I thought that tweet from liz truss was deeply rude and unprofessional. My jaw dropped when I heard it on the radio and I can only hope that it has served to discredit her.
I have been teaching a long time but only dipped my toe into early years recently and am a total convert. I have been lucky to work with someone very experienced and knowledgable. The children have a fantastic start with high quality learning through play, mostly child led. In the first few weeks of september I can now see these same children struggle with the transition to year 1. Many of them would benefit from longer in a play based environment.
Having said that, my own ds thrived in the more structured environment of year 1. It suited his quiet, sensitive personality (he was also lucky to have a teacher that 'got' him). I do think it would have been a shame if he had had to wait longer to learn to read - it opened up so much for him to be able to read independently. So I would like to see at least one of the Rs being taught before 6, if individual children are ready.
We are lucky to have access to a school that doesn't start formal education until 7, yet still turns out educated and motivated young adults. Early pressure may suit a small minority, but my guess is that minority will have parental support.
I do think it is important for parents to take a role in education. DD (3) loves books and reading, so we read to her at home, even though she won't be formally taught until 7.
Perhaps the educational methods have changed so much that some parents feel nervous about taking an active role in education?
My DS (and many, many, many others) was put on interventions in Reception, aged 4.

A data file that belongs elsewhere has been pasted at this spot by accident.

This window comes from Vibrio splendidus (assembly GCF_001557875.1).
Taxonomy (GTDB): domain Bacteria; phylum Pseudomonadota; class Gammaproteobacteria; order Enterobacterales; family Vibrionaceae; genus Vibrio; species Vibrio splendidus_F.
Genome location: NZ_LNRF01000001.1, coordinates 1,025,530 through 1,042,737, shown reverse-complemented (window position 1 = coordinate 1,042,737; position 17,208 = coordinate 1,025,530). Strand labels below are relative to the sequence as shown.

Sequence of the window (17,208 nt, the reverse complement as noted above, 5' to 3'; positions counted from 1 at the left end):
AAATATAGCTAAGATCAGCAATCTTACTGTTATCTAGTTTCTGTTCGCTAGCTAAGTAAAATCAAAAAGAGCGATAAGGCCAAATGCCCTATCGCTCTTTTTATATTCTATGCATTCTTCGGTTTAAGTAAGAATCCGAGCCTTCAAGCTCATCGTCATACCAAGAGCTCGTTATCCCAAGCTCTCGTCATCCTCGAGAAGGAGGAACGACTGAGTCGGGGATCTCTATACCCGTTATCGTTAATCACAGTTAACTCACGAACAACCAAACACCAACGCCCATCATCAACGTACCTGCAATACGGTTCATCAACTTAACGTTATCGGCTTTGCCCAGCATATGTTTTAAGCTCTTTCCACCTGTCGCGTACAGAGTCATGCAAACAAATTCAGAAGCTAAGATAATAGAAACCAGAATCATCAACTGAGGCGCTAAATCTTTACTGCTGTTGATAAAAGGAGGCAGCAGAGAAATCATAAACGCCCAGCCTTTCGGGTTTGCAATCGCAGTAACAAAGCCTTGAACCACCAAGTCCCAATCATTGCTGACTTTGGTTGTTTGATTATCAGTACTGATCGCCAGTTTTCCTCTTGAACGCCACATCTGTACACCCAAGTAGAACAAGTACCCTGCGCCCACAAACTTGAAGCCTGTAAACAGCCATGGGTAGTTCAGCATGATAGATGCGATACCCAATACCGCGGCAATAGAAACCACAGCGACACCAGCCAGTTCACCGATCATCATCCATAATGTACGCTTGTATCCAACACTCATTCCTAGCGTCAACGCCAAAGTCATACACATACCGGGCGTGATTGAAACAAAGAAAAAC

I'm very pleased he didn't have to wait till 6 or 7 to get the help he needed.
How does delaying formal education help kids like mine? ( He is still on interventions 7 years later. It is def not the case that he would have caught up by himself if the start of formal education had been delayed)
This is my big problem with delaying formal education. It's the kids who need extra help who will be disadvantaged by this scheme.
Adopting a more Scandinavian system all sounds very nice but does that mean that we will also be adopting a Scandinavian approach to actually affordable early years care too? From a parents pov another 2 years of £700+ per month nursery fees for one child fills me with dread.
To change to a later school age start where are the extra 2 years of childcare coming from? The structure for it is not currently in place.
Personally I feel that by the time my DS is 5 he will be ready for school.
If a child needs extra support then they should receive it. If however more formal education started later, when children are older and really ready, less intervention may be needed!